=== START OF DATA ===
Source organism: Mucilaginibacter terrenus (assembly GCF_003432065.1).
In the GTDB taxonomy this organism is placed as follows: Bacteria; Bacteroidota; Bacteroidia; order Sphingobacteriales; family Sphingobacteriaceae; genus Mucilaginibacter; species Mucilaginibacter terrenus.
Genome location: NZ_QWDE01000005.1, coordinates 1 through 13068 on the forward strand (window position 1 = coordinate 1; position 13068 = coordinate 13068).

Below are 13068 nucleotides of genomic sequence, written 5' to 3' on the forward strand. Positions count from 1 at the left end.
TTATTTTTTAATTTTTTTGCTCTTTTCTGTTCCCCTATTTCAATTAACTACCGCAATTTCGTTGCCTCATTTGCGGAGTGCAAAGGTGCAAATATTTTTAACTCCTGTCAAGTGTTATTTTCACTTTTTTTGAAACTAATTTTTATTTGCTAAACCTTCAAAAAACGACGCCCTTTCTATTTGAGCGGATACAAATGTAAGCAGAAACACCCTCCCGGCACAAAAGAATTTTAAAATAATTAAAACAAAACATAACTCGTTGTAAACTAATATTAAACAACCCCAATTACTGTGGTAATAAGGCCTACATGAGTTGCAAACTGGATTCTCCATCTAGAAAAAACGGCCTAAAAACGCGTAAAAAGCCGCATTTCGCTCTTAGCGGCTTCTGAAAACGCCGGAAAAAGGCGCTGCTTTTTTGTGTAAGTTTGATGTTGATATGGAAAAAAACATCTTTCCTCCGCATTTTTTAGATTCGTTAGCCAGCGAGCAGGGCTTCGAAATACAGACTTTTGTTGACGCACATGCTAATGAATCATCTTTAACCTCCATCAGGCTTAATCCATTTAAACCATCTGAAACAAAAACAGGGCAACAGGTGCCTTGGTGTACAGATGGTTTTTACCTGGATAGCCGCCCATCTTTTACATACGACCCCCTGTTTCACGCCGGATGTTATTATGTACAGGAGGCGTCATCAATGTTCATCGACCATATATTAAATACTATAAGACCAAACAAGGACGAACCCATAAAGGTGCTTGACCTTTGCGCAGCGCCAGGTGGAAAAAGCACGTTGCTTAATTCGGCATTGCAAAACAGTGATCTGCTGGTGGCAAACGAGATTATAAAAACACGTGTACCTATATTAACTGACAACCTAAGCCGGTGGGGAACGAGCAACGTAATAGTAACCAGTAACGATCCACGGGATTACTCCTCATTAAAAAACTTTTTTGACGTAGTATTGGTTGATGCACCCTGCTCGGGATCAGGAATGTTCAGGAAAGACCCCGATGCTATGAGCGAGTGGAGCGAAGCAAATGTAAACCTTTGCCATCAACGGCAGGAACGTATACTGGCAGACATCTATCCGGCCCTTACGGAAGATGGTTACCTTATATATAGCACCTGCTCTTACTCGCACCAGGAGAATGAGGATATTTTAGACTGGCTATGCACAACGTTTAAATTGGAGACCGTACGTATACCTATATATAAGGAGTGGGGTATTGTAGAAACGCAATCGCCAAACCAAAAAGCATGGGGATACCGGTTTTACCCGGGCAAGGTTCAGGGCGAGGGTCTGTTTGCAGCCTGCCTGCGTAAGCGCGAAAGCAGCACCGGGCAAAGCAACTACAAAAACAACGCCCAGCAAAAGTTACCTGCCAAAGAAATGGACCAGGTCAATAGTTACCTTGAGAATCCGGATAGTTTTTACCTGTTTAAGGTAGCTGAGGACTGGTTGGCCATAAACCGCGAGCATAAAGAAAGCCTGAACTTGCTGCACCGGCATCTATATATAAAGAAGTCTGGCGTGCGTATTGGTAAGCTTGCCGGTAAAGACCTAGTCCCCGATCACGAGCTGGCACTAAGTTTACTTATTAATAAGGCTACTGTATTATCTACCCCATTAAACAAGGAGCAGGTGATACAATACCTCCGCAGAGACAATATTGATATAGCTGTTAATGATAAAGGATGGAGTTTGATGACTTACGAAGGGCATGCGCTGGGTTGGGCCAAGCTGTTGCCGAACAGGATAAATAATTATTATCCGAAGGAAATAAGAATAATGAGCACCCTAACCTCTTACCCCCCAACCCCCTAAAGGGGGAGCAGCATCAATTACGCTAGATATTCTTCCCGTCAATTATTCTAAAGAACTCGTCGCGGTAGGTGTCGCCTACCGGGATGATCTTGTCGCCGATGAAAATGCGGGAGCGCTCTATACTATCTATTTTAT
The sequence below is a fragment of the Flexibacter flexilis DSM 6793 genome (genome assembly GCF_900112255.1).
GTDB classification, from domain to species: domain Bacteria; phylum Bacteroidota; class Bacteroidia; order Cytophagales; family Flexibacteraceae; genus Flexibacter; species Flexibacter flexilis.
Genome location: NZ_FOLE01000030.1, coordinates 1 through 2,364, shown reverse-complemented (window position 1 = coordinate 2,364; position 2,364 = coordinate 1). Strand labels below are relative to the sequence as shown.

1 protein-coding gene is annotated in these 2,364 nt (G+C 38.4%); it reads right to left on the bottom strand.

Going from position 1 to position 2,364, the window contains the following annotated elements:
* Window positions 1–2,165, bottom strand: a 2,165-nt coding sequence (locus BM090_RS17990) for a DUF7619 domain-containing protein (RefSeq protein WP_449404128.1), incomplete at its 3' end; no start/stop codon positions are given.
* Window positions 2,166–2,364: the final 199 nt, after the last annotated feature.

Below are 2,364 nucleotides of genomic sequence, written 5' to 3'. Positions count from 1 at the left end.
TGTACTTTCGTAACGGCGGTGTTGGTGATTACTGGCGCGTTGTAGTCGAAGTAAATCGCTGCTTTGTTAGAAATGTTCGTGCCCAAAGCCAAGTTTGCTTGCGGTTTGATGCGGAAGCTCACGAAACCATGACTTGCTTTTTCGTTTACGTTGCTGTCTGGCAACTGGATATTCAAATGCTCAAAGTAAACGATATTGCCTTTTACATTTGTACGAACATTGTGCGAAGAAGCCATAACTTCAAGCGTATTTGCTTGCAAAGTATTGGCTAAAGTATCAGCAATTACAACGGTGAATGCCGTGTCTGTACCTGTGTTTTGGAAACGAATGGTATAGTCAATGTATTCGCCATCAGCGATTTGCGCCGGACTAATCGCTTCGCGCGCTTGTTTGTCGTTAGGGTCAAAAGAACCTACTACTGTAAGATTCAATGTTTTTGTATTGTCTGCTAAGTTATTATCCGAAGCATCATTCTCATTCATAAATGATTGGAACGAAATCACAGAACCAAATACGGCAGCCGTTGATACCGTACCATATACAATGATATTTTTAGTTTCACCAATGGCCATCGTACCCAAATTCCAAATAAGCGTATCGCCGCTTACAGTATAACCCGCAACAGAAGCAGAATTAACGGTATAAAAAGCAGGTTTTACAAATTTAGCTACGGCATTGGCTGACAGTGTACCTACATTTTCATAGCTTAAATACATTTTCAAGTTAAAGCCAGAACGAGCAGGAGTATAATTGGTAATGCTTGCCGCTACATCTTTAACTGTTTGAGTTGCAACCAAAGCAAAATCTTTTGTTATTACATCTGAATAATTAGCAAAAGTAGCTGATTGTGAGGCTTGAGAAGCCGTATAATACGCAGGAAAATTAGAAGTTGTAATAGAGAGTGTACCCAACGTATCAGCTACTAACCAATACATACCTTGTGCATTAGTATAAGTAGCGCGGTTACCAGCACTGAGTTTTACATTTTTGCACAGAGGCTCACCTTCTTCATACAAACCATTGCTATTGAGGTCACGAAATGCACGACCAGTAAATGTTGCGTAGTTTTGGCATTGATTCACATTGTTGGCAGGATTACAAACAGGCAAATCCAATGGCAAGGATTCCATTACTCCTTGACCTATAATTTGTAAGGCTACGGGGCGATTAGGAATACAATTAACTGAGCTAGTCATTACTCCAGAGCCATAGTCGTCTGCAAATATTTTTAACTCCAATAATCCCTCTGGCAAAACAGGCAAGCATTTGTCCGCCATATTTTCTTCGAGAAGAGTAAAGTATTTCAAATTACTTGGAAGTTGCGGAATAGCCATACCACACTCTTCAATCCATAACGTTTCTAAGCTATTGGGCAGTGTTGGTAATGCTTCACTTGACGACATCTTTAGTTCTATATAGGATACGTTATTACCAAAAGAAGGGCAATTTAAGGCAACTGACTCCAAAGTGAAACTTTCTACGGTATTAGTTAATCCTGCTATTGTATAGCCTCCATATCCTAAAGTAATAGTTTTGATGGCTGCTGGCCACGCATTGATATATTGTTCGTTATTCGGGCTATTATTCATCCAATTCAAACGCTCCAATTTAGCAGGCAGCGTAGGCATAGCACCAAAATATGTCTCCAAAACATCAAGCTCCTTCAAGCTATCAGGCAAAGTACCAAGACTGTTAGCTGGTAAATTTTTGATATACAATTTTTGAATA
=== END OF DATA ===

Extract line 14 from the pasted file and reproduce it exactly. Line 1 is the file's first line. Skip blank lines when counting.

TGTACTTTCGTAACGGCGGTGTTGGTGATTACTGGCGCGTTGTAGTCGAAGTAAATCGCTGCTTTGTTAGAAATGTTCGTGCCCAAAGCCAAGTTTGCTTGCGGTTTGATGCGGAAGCTCACGAAACCATGACTTGCTTTTTCGTTTACGTTGCTGTCTGGCAACTGGATATTCAAATGCTCAAAGTAAACGATATTGCCTTTTACATTTGTACGAACATTGTGCGAAGAAGCCATAACTTCAAGCGTATTTGCTTGCAAAGTATTGGCTAAAGTATCAGCAATTACAACGGTGAATGCCGTGTCTGTACCTGTGTTTTGGAAACGAATGGTATAGTCAATGTATTCGCCATCAGCGATTTGCGCCGGACTAATCGCTTCGCGCGCTTGTTTGTCGTTAGGGTCAAAAGAACCTACTACTGTAAGATTCAATGTTTTTGTATTGTCTGCTAAGTTATTATCCGAAGCATCATTCTCATTCATAAATGATTGGAACGAAATCACAGAACCAAATACGGCAGCCGTTGATACCGTACCATATACAATGATATTTTTAGTTTCACCAATGGCCATCGTACCCAAATTCCAAATAAGCGTATCGCCGCTTACAGTATAACCCGCAACAGAAGCAGAATTAACGGTATAAAAAGCAGGTTTTACAAATTTAGCTACGGCATTGGCTGACAGTGTACCTACATTTTCATAGCTTAAATACATTTTCAAGTTAAAGCCAGAACGAGCAGGAGTATAATTGGTAATGCTTGCCGCTACATCTTTAACTGTTTGAGTTGCAACCAAAGCAAAATCTTTTGTTATTACATCTGAATAATTAGCAAAAGTAGCTGATTGTGAGGCTTGAGAAGCCGTATAATACGCAGGAAAATTAGAAGTTGTAATAGAGAGTGTACCCAACGTATCAGCTACTAACCAATACATACCTTGTGCATTAGTATAAGTAGCGCGGTTACCAGCACTGAGTTTTACATTTTTGCACAGAGGCTCACCTTCTTCATACAAACCATTGCTATTGAGGTCACGAAATGCACGACCAGTAAATGTTGCGTAGTTTTGGCATTGATTCACATTGTTGGCAGGATTACAAACAGGCAAATCCAATGGCAAGGATTCCATTACTCCTTGACCTATAATTTGTAAGGCTACGGGGCGATTAGGAATACAATTAACTGAGCTAGTCATTACTCCAGAGCCATAGTCGTCTGCAAATATTTTTAACTCCAATAATCCCTCTGGCAAAACAGGCAAGCATTTGTCCGCCATATTTTCTTCGAGAAGAGTAAAGTATTTCAAATTACTTGGAAGTTGCGGAATAGCCATACCACACTCTTCAATCCATAACGTTTCTAAGCTATTGGGCAGTGTTGGTAATGCTTCACTTGACGACATCTTTAGTTCTATATAGGATACGTTATTACCAAAAGAAGGGCAATTTAAGGCAACTGACTCCAAAGTGAAACTTTCTACGGTATTAGTTAATCCTGCTATTGTATAGCCTCCATATCCTAAAGTAATAGTTTTGATGGCTGCTGGCCACGCATTGATATATTGTTCGTTATTCGGGCTATTATTCATCCAATTCAAACGCTCCAATTTAGCAGGCAGCGTAGGCATAGCACCAAAATATGTCTCCAAAACATCAAGCTCCTTCAAGCTATCAGGCAAAGTACCAAGACTGTTAGCTGGTAAATTTTTGATATACAATTTTTGAATA